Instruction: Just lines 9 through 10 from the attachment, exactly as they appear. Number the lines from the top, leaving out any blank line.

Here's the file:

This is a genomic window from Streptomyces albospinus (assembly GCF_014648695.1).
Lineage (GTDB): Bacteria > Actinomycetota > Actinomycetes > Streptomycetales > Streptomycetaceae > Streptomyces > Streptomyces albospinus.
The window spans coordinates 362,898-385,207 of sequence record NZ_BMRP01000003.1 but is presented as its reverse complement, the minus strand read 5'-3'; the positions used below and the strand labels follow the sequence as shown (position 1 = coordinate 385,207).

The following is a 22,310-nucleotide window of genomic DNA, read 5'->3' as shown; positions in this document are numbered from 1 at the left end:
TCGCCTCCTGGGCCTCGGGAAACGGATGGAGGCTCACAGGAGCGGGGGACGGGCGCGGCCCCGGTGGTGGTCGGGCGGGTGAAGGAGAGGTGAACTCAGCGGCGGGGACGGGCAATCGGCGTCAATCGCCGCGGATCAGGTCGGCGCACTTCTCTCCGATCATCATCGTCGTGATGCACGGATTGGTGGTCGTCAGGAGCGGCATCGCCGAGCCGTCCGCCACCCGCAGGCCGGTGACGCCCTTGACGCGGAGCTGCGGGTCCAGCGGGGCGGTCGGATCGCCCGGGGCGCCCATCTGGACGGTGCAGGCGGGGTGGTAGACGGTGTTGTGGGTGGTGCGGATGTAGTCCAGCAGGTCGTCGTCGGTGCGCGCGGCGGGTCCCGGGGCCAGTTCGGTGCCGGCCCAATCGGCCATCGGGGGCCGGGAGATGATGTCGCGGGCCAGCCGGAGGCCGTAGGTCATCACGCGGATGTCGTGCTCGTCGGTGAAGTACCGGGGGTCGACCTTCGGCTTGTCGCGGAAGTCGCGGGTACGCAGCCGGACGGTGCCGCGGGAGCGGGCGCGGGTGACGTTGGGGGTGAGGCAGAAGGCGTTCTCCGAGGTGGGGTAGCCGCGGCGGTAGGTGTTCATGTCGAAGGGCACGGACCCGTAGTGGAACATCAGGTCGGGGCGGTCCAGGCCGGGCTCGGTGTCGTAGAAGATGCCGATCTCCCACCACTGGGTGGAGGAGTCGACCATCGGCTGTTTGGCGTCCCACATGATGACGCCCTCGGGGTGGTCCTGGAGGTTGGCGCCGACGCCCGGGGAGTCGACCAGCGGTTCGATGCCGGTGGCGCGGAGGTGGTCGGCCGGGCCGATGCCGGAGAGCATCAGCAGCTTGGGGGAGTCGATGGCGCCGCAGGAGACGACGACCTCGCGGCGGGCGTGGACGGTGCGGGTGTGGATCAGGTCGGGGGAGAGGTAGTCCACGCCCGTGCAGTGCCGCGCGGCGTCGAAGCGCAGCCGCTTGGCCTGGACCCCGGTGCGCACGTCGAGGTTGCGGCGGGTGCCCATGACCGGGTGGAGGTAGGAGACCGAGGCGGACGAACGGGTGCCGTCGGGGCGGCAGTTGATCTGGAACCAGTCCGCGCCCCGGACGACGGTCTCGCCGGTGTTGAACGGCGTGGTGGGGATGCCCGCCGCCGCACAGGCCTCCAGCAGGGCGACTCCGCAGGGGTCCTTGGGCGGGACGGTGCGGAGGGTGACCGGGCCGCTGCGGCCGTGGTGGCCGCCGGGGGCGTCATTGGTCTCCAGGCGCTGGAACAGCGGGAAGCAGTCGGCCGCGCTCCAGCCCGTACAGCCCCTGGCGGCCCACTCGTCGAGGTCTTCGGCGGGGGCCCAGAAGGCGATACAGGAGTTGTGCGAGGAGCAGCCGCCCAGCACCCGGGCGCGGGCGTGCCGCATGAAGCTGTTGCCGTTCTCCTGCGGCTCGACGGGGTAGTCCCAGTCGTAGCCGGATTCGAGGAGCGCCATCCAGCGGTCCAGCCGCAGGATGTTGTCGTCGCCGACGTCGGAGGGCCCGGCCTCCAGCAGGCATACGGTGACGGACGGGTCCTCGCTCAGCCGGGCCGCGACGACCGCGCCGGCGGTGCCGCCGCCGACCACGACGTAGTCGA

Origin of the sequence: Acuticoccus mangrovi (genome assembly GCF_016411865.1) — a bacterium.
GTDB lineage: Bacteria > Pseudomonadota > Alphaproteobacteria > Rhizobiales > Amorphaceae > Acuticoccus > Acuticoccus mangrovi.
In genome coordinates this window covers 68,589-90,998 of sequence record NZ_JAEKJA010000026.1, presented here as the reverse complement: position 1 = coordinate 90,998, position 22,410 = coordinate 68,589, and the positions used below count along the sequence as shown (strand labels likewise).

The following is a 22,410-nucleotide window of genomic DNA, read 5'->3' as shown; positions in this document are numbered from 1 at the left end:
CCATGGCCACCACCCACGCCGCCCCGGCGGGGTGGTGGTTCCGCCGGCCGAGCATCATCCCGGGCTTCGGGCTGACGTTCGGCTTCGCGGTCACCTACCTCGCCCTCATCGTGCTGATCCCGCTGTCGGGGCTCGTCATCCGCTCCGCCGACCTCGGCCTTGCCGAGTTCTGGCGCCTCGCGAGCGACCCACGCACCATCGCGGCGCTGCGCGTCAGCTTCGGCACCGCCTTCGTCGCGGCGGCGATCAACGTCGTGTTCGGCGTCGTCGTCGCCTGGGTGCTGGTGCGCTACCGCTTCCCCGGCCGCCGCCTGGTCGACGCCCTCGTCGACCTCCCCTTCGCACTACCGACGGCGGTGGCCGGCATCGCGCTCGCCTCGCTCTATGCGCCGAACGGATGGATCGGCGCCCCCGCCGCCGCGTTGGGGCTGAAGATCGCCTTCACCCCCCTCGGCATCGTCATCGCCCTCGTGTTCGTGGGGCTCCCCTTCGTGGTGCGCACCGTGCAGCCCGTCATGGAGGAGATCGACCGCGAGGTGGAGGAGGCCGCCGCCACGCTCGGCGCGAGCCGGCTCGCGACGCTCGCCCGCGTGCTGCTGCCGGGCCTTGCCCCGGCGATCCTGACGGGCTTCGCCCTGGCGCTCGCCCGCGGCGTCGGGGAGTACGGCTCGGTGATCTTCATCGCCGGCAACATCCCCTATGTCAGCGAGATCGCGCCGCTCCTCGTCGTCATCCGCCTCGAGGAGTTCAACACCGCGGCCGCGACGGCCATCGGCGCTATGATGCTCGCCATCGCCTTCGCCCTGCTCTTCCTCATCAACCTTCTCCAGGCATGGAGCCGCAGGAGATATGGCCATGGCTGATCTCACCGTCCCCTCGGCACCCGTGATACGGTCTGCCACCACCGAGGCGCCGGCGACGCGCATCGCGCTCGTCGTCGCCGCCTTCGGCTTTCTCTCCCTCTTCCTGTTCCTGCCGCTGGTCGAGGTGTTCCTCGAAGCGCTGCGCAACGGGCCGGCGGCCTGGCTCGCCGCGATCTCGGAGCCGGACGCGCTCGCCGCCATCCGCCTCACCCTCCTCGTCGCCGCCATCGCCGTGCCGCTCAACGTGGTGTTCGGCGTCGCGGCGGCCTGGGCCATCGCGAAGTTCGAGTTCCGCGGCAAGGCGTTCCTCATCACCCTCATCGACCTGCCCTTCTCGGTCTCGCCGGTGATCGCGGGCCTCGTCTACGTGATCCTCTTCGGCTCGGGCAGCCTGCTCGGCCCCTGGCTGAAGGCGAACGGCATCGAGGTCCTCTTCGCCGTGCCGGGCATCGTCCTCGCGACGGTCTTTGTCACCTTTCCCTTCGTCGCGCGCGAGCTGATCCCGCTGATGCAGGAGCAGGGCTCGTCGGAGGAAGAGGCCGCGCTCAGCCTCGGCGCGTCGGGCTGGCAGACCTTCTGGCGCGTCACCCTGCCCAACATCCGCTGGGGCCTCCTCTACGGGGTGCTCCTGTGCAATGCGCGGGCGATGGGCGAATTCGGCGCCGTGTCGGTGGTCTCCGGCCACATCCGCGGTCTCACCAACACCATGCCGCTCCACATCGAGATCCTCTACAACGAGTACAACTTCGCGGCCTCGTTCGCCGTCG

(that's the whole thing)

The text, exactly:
The following is a 22,410-nucleotide window of genomic DNA, read 5'->3' as shown; positions in this document are numbered from 1 at the left end:
CCATGGCCACCACCCACGCCGCCCCGGCGGGGTGGTGGTTCCGCCGGCCGAGCATCATCCCGGGCTTCGGGCTGACGTTCGGCTTCGCGGTCACCTACCTCGCCCTCATCGTGCTGATCCCGCTGTCGGGGCTCGTCATCCGCTCCGCCGACCTCGGCCTTGCCGAGTTCTGGCGCCTCGCGAGCGACCCACGCACCATCGCGGCGCTGCGCGTCAGCTTCGGCACCGCCTTCGTCGCGGCGGCGATCAACGTCGTGTTCGGCGTCGTCGTCGCCTGGGTGCTGGTGCGCTACCGCTTCCCCGGCCGCCGCCTGGTCGACGCCCTCGTCGACCTCCCCTTCGCACTACCGACGGCGGTGGCCGGCATCGCGCTCGCCTCGCTCTATGCGCCGAACGGATGGATCGGCGCCCCCGCCGCCGCGTTGGGGCTGAAGATCGCCTTCACCCCCCTCGGCATCGTCATCGCCCTCGTGTTCGTGGGGCTCCCCTTCGTGGTGCGCACCGTGCAGCCCGTCATGGAGGAGATCGACCGCGAGGTGGAGGAGGCCGCCGCCACGCTCGGCGCGAGCCGGCTCGCGACGCTCGCCCGCGTGCTGCTGCCGGGCCTTGCCCCGGCGATCCTGACGGGCTTCGCCCTGGCGCTCGCCCGCGGCGTCGGGGAGTACGGCTCGGTGATCTTCATCGCCGGCAACATCCCCTATGTCAGCGAGATCGCGCCGCTCCTCGTCGTCATCCGCCTCGAGGAGTTCAACACCGCGGCCGCGACGGCCATCGGCGCTATGATGCTCGCCATCGCCTTCGCCCTGCTCTTCCTCATCAACCTTCTCCAGGCATGGAGCCGCAGGAGATATGGCCATGGCTGATCTCACCGTCCCCTCGGCACCCGTGATACGGTCTGCCACCACCGAGGCGCCGGCGACGCGCATCGCGCTCGTCGTCGCCGCCTTCGGCTTTCTCTCCCTCTTCCTGTTCCTGCCGCTGGTCGAGGTGTTCCTCGAAGCGCTGCGCAACGGGCCGGCGGCCTGGCTCGCCGCGATCTCGGAGCCGGACGCGCTCGCCGCCATCCGCCTCACCCTCCTCGTCGCCGCCATCGCCGTGCCGCTCAACGTGGTGTTCGGCGTCGCGGCGGCCTGGGCCATCGCGAAGTTCGAGTTCCGCGGCAAGGCGTTCCTCATCACCCTCATCGACCTGCCCTTCTCGGTCTCGCCGGTGATCGCGGGCCTCGTCTACGTGATCCTCTTCGGCTCGGGCAGCCTGCTCGGCCCCTGGCTGAAGGCGAACGGCATCGAGGTCCTCTTCGCCGTGCCGGGCATCGTCCTCGCGACGGTCTTTGTCACCTTTCCCTTCGTCGCGCGCGAGCTGATCCCGCTGATGCAGGAGCAGGGCTCGTCGGAGGAAGAGGCCGCGCTCAGCCTCGGCGCGTCGGGCTGGCAGACCTTCTGGCGCGTCACCCTGCCCAACATCCGCTGGGGCCTCCTCTACGGGGTGCTCCTGTGCAATGCGCGGGCGATGGGCGAATTCGGCGCCGTGTCGGTGGTCTCCGGCCACATCCGCGGTCTCACCAACACCATGCCGCTCCACATCGAGATCCTCTACAACGAGTACAACTTCGCGGCCTCGTTCGCCGTCG